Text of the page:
Ivanka Trump to press Senate on vocational training bill

Ivanka Trump to press Senate on vocational training bill
© Greg Nash

Ivanka TrumpIvana (Ivanka) Marie TrumpLiberal think tank: GOP paid parental leave proposals are too narrow Ivanka Trump's women's initiative unveils million in new grants The Hill's Morning Report - House Democrats clash over next steps at border MORE is pushing the Senate to reauthorize a federal law that gives states funding to train students for different trades and technical careers.

The White House said Trump is meeting with Senate Democrats and Republicans this week to reauthorize and update the Carl D. Perkins Career and Technical Education Act.

“The important legislation benefits more than 11 million Americans across the country and is integral to the Administration’s working families and workforce development agenda,” deputy White House press secretary Hogan Gidley said in a statement to The Hill.

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“Thanks to the robust economic environment and historically low unemployment rates, there is a record number of unfilled jobs and we are committed to ensuring current and future American workers have access to the high-quality vocational education needed to secure family sustaining careers and thrive in the modern economy.”

The law, which first passed in 2006, provides states with federal grants for career and technical education programs. 

Sen. Lamar AlexanderAndrew (Lamar) Lamar AlexanderThe Hill's Morning Report - Presented by JUUL Labs - Trump attack on progressive Dems draws sharp rebuke Republicans make U-turn on health care Trump announces, endorses ambassador to Japan's Tennessee Senate bid MORE (R-Tenn.), who chairs the Senate Health, Education, Labor & Pensions Committee, is in negotiations with panel ranking member Patty MurrayPatricia (Patty) Lynn MurrayOcasio-Cortez top aide emerges as lightning rod amid Democratic feud Political 'solutions' to surprise medical billing will make the problem worse On The Money: Labor secretary under fire over Epstein plea deal | Trump defends Acosta as Dems call for ouster | Biden releases tax returns showing steep rise in income | Tech giants to testify at House antitrust hearing MORE (D-Wash.) on an updated bill. Sens. Michael Enzi (D-Wyo.) and Bob CaseyRobert (Bob) Patrick CaseyCrucial for Congress to fund life-saving diabetes research Republicans make U-turn on health care Democrats press IRS on guidance reducing donor disclosure requirements MORE Jr. (D-Pa.) are also part of the talks.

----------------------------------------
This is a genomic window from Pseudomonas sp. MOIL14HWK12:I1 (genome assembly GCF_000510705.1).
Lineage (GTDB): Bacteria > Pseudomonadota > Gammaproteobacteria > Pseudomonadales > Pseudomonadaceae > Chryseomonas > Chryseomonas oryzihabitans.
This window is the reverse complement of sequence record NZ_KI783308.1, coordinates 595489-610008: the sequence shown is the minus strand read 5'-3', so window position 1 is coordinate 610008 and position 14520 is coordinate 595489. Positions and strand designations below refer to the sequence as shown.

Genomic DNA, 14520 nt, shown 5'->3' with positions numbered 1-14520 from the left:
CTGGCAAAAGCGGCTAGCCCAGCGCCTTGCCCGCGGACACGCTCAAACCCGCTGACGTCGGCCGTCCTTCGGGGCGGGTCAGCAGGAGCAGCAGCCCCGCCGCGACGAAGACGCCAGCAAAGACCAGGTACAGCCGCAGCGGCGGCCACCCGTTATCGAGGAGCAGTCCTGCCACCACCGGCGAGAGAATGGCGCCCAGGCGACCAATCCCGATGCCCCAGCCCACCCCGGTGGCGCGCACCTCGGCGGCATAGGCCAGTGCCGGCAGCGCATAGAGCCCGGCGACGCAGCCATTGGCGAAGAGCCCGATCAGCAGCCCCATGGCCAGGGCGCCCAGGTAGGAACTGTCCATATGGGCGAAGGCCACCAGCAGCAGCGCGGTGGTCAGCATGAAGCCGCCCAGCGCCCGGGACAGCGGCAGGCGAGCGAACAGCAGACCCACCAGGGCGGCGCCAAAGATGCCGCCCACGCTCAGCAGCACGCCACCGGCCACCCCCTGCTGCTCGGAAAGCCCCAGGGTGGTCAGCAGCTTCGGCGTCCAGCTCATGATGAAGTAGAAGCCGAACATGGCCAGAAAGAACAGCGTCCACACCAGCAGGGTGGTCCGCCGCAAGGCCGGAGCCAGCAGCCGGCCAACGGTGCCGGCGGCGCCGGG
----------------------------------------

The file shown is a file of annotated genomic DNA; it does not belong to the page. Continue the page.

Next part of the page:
At a hearing last month, Alexander said he’s hoping to hold a markup on reauthorization bill on June 20.

“There are many bills we could vote on, on June the 20, if we reach agreement on the language which will take some cooperation and compromise,” he said. “Hopefully we can apply Sen. Enzi’s 80-20 rule — if we can agree on 80 percent of it we can get the other 20 sometime later.”

Bloomberg reported last month that past negotiations hit a stalemate over how much authority the Education secretary should have in overseeing the programs.

The House passed a reauthorization bill, introduced by Reps. Glenn “GT” Thompson (R-Pa.) and Raja KrishnamoorthiSubramanian (Raja) Raja KrishnamoorthiLive coverage: House Oversight examines Trump family separation policy Battle lines drawn for Mueller testimony Overnight Health Care: Pelosi to change drug-pricing plan after complaints | 2020 Democrats to attend Planned Parenthood abortion forum | House holds first major 'Medicare for All' hearing MORE (D-Ill.), in June 2017 by a voice vote.

In a statement to The Hill, Murray said she hopes Senate negotiations continue to move forward in a bipartisan way.

“At a time when many families are struggling to find good paying jobs and many companies are struggling to find skilled workers, there is broad, bipartisan support for the Perkins Career and Technical Education Program—so I certainly hope that a small number of Republicans don’t try to turn this into just another partisan fight," she said.

"I am ready to get this done, and I know there are a whole lot of Democrats, Republicans and business groups who join me in hoping that we can do this in a bipartisan way.”

--Updated at 7:07 p.m.